All mini pigs grow tusks as they mature. These ivory canine teeth are rooted into the jaw bone and cannot be removed without very expensive, invasive, and risky surgery. Tusks usually erupt after the first birthday and sometimes closer to three years old. Piglets cannot have tusks removed as they haven’t grown in yet. If you are told your piglet’s tusks have been removed, its most likely the needle teeth or milk teeth that they are born with that have been clipped or more painfully pulled out.
Females will develop tusks as well, but they typically do not grow beyond the lip line. If the pig opens her mouth, the tusks will simply look like longer teeth.
Male tusks will grow throughout the pig’s life. These may need trimmed periodically. Intact boars grow the fastest, neutered barrows grow slower but still may need routine trimming, and females have limited growth.The rate of growth is individual to each pig, and the needs for trimming depend on each pig. Most owners have tusks trimmed yearly or every 2-3 years.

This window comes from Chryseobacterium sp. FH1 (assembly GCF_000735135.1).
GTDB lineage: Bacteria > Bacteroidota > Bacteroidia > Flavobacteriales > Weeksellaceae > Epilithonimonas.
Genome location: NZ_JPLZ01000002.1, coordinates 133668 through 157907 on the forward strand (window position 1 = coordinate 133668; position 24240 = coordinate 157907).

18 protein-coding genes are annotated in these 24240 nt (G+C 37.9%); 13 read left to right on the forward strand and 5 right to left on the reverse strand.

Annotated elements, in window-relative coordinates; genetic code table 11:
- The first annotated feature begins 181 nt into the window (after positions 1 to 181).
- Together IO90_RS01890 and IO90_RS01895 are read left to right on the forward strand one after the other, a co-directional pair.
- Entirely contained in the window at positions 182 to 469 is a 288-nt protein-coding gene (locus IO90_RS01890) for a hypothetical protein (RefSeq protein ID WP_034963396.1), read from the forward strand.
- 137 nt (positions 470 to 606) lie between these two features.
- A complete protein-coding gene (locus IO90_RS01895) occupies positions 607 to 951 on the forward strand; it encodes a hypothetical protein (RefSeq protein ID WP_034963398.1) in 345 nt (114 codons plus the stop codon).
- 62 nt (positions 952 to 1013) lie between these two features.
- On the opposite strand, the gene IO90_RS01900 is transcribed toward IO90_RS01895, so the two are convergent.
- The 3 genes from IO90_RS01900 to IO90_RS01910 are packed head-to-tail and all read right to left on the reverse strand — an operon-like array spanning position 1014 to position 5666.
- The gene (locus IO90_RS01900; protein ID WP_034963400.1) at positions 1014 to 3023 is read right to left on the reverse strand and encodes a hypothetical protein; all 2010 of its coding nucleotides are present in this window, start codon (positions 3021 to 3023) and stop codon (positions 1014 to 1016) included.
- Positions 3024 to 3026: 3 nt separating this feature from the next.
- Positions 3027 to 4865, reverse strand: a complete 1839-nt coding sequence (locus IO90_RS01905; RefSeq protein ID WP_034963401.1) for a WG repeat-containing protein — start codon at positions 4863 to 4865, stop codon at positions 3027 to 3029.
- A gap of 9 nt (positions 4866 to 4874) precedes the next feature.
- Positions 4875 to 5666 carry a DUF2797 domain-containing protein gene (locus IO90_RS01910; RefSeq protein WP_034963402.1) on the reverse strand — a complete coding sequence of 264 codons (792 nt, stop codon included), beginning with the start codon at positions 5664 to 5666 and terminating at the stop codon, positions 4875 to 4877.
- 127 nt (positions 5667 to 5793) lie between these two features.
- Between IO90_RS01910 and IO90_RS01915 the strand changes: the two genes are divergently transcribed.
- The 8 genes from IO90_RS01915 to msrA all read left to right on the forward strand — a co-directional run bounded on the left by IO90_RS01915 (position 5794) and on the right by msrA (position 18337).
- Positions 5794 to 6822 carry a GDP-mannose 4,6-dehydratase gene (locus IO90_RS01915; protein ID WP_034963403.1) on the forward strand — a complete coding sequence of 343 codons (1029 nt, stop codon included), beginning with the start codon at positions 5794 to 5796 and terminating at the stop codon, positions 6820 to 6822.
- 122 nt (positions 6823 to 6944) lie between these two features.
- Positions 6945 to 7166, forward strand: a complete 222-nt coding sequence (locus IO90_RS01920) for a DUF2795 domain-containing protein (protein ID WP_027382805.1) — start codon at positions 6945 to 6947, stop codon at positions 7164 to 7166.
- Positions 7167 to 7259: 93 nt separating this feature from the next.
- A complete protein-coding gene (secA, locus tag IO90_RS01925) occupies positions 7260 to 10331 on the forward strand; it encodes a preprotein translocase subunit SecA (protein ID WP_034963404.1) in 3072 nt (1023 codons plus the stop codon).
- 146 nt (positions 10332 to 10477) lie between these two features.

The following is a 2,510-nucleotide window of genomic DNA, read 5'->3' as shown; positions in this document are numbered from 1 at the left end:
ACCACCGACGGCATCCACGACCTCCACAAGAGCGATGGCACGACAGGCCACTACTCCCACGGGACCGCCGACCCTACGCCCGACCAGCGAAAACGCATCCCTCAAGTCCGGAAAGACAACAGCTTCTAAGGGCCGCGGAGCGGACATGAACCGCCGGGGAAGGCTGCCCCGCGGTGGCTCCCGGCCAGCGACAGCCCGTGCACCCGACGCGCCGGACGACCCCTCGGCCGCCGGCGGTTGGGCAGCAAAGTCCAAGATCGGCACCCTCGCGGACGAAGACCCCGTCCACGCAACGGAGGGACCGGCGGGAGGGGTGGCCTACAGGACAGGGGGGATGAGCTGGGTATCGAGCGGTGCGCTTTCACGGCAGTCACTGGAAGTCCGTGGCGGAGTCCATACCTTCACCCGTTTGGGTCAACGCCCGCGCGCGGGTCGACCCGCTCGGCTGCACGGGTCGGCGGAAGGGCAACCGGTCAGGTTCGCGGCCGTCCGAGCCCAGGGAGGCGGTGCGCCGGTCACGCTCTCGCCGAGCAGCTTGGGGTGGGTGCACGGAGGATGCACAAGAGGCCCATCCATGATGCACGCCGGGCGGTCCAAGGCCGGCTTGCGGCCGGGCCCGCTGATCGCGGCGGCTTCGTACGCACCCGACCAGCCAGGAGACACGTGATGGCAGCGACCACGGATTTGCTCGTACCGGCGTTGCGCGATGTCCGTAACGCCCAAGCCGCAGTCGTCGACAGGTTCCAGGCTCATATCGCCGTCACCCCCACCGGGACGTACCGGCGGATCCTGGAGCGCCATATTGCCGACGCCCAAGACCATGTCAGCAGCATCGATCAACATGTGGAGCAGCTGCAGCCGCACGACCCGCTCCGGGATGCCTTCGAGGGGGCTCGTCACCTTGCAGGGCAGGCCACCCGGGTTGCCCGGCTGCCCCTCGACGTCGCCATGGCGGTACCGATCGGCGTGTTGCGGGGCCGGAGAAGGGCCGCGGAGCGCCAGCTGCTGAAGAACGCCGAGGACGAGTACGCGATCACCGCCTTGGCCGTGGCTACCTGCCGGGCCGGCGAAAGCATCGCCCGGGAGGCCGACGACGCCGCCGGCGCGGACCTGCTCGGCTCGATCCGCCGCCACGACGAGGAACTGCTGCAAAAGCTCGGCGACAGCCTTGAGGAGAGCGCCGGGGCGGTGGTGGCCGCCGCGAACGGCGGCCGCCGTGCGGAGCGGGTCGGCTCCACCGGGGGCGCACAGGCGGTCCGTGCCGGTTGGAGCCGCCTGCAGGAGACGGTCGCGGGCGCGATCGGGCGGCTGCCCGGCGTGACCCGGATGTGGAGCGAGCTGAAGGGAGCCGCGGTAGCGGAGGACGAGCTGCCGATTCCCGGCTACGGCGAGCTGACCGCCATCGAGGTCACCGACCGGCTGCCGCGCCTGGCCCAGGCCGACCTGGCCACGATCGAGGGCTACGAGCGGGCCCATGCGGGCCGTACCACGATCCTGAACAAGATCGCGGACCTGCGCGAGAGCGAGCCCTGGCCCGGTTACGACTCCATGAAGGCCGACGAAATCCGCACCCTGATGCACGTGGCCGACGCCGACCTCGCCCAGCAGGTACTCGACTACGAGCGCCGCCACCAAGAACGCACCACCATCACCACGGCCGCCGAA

Reasons to trim your pig’s tusks:
If they pose a risk to the safety of family, other pigs, or other pets. If a new pig will be introduced, all long tusks should be trimmed before the meeting.
If there is risk of the tusks breaking by getting caught in fencing, furniture, or otherwise.
If the pig’s tusks grow at an angle that causes it to poke through the lip or curl up to grow back into the face.
If the tusks interfere with normal dental alignment, chewing, and eating.
How to trim your pig’s tusks:
Tusk trimming is best done at your veterinarian’s office. They may use sedation to relax your pig, or they may restrain him. It depends on the veterinarian, so it’s best to ask when you are scheduling the appointment. Keep in mind pigs tend to have a very difficult time with injectible sedatives & may struggle uncomfortably while they are waking up. If using sedation, the recovery could take longer than expected.
Tusk trimming can be done at home if you have experience. It’s advised to observe this simple procedure with a veterinarian before attempting to do it yourself.
A veterinary gigly wire saw is used to slice the tusk at gum level. If the angle of the cut is not done properly, it can cause the tusk to grow back wrong causing pain for the pig.
This wire gets hot during the cutting, be careful & give the pig a break between cuts! The wires should be replaced after a couple of tusk trims.
If the pig is awake and restrained for the procedure, use ear protection as their screams are deafening.
Done properly, tusk trimming causes no pain and provides great benefit & comfort to the pig.
Gigli saw wire used to trim Sasquatch’s tusks.
Sasquatch and Blue waiting for tusk trim.
Sasquatch’s tusks after trimming.
3 year old spayed female tusks
Neutered male tusks